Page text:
Law Office of Ronald A. Cabanayan
Law Office ofRonald A. Cabanayan

DUI ~ Criminal Defense ~ Immigration/Naturalization

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San Jose California Criminal Defense And Immigration Law Blog

How can you abandon your permanent resident status?

Despite the title, becoming a permanent resident does not mean you have that status for life in all cases. There are things you can do to void it or have it taken away. One thing to note is that certain actions may cause you to abandon your status, according to U.S. Citizenship and Immigration Services.

While abandonment is usually done intentionally, it is still wise to know how it occurs if you want to keep your status. Here are the ways that it typically happens:

  • You decide to live in another country on a permanent basis, and you physically relocate there with that intent.
  • You file your tax returns in the United States and claim to be a "nonimmigrant."
  • You leave the United States for any amount of time and, while living there, you do not file your income taxes.
  • You leave the country "for an extended period of time." The only way around this is if you did intend the move to be temporary.

Are you worried a DUI will affect your path to citizenship?

As someone who moved to California from another country, you have likely experienced a considerable number of changes in your life. With those changes may have come a great deal of stress, and over the years, you have done your best to handle the stress as best as possible. After all, you want to become a citizen of the United States one day.

However, your stress levels may have reached a new high because police stopped your vehicle and accused you of drunk driving. You may have felt immensely caught off guard by this accusation, and because of your limited knowledge of laws and police procedures, you may not have even known if police were treating you properly. Now, you worry that you will face a DUI conviction and lose your ability to become a citizen.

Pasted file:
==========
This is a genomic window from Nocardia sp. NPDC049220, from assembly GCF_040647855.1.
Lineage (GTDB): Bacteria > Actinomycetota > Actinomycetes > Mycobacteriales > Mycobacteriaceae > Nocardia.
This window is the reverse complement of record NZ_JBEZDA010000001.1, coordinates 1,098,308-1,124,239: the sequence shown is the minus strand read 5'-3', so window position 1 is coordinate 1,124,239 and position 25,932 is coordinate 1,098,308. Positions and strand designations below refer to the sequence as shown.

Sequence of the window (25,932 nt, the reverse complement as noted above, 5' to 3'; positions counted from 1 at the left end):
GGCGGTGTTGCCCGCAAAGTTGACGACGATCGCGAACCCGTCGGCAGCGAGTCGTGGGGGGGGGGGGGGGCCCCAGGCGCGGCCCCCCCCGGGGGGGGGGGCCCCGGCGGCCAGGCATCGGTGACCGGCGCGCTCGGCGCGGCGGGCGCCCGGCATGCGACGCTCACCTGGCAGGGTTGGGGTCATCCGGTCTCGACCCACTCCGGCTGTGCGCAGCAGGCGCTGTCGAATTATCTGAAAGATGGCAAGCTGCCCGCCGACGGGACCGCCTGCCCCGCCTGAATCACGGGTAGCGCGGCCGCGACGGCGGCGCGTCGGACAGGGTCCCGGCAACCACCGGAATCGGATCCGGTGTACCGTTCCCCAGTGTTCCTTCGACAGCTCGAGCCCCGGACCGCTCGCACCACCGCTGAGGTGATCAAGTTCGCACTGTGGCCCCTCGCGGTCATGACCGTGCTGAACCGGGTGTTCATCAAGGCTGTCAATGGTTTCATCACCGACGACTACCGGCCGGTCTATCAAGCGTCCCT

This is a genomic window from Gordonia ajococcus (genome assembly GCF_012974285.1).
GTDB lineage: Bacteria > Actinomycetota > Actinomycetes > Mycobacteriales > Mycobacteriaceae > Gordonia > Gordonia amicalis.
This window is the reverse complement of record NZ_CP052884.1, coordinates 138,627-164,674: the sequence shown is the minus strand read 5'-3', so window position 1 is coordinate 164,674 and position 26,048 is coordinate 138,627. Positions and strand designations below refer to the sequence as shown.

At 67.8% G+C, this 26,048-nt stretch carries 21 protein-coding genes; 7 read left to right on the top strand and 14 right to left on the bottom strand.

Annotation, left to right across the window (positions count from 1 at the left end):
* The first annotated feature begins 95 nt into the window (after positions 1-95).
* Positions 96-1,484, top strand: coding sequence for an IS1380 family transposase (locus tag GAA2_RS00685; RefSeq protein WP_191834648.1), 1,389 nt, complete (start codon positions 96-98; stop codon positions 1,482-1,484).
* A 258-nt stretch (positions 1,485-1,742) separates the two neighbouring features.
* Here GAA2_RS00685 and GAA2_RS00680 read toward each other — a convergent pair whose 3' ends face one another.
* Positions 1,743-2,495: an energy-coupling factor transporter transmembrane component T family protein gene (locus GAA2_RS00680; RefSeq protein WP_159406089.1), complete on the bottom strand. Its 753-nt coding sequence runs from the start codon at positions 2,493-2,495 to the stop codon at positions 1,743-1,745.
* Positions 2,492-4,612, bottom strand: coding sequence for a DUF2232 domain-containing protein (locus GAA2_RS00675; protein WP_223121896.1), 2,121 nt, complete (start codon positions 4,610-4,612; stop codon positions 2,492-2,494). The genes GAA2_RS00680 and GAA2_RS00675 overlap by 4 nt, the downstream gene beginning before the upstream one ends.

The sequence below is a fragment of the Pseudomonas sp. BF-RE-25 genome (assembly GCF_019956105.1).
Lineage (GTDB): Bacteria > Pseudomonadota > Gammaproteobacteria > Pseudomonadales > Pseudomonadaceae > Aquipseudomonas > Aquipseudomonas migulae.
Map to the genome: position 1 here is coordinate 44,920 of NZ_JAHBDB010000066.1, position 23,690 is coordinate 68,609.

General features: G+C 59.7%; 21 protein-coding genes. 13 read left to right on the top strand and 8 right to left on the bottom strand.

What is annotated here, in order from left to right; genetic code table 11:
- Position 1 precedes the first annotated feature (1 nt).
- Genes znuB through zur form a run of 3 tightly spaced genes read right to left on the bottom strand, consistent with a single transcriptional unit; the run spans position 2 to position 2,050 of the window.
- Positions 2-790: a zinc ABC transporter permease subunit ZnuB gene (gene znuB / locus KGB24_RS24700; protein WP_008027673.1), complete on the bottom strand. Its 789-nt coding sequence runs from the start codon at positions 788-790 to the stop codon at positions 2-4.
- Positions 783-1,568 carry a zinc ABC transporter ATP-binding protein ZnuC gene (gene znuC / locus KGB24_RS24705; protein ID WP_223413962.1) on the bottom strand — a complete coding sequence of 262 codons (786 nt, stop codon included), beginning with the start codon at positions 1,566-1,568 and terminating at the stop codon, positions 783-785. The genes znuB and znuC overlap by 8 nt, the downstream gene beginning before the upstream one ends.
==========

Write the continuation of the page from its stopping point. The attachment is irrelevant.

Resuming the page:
Can you get a drunk driving charge the morning after you drink?

You go out to a birthday party for one of your friends. You know that you have consumed too many drinks to drive, so you take a cab home that night. It's late and you have work the next morning, so you set your alarm. When it goes off, you quickly get up, jump in your own car and head to the office.

Is it still possible for you to be charged with driving under the influence, or DUI? Absolutely, if you have not stopped drinking long enough for the alcohol to completely make it through your system!

Why did your teenager break the law?

You get the call from the police, telling you that your teen got arrested. The first thing you think is simple: Why would they do this? Why would your child get into this type of legal trouble?

There are many potential reasons. One of the main ones is a lack of life experience. Teens have not seen enough or done enough to always make wise decisions. While the long-term ramifications appear obvious to you, your child may honestly have not thought about it or not understood it at all.

Do you have to tell a prospective employer you got arrested?

You have heard people say that it is hard to get a job with a criminal record. As soon as you get arrested, you start worrying. Have you already derailed any future career possibilities? Do you have to tell your prospective employers what happened?

Not yet. Under Section 432.7 of the California Labor Code, employers are barred from asking potential employees if they have been detained or arrested, unless it led to a conviction.